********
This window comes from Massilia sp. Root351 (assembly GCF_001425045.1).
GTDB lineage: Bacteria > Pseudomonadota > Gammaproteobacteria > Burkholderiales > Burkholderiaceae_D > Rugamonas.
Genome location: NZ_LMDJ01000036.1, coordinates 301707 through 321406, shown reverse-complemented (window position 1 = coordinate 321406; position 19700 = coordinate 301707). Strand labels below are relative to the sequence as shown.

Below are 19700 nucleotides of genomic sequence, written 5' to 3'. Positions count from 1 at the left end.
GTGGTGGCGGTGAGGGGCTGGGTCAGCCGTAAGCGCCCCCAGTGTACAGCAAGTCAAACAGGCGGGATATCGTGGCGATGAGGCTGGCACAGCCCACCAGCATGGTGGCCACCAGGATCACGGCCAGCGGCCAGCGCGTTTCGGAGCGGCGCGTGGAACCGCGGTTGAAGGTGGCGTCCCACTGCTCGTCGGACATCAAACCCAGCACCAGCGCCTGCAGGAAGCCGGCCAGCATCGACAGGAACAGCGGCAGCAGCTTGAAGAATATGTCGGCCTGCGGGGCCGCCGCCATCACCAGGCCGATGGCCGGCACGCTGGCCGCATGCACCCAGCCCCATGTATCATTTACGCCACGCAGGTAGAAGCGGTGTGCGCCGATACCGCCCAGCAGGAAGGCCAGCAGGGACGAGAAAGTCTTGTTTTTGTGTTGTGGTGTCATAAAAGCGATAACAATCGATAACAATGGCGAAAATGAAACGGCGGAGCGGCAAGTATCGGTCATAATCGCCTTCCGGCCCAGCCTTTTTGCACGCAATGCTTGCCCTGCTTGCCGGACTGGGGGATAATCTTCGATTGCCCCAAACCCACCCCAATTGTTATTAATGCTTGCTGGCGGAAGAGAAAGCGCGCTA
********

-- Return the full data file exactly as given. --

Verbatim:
This window comes from Massilia sp. Root351 (assembly GCF_001425045.1).
GTDB lineage: Bacteria > Pseudomonadota > Gammaproteobacteria > Burkholderiales > Burkholderiaceae_D > Rugamonas.
Genome location: NZ_LMDJ01000036.1, coordinates 301707 through 321406, shown reverse-complemented (window position 1 = coordinate 321406; position 19700 = coordinate 301707). Strand labels below are relative to the sequence as shown.

Below are 19700 nucleotides of genomic sequence, written 5' to 3'. Positions count from 1 at the left end.
GTGGTGGCGGTGAGGGGCTGGGTCAGCCGTAAGCGCCCCCAGTGTACAGCAAGTCAAACAGGCGGGATATCGTGGCGATGAGGCTGGCACAGCCCACCAGCATGGTGGCCACCAGGATCACGGCCAGCGGCCAGCGCGTTTCGGAGCGGCGCGTGGAACCGCGGTTGAAGGTGGCGTCCCACTGCTCGTCGGACATCAAACCCAGCACCAGCGCCTGCAGGAAGCCGGCCAGCATCGACAGGAACAGCGGCAGCAGCTTGAAGAATATGTCGGCCTGCGGGGCCGCCGCCATCACCAGGCCGATGGCCGGCACGCTGGCCGCATGCACCCAGCCCCATGTATCATTTACGCCACGCAGGTAGAAGCGGTGTGCGCCGATACCGCCCAGCAGGAAGGCCAGCAGGGACGAGAAAGTCTTGTTTTTGTGTTGTGGTGTCATAAAAGCGATAACAATCGATAACAATGGCGAAAATGAAACGGCGGAGCGGCAAGTATCGGTCATAATCGCCTTCCGGCCCAGCCTTTTTGCACGCAATGCTTGCCCTGCTTGCCGGACTGGGGGATAATCTTCGATTGCCCCAAACCCACCCCAATTGTTATTAATGCTTGCTGGCGGAAGAGAAAGCGCGCTA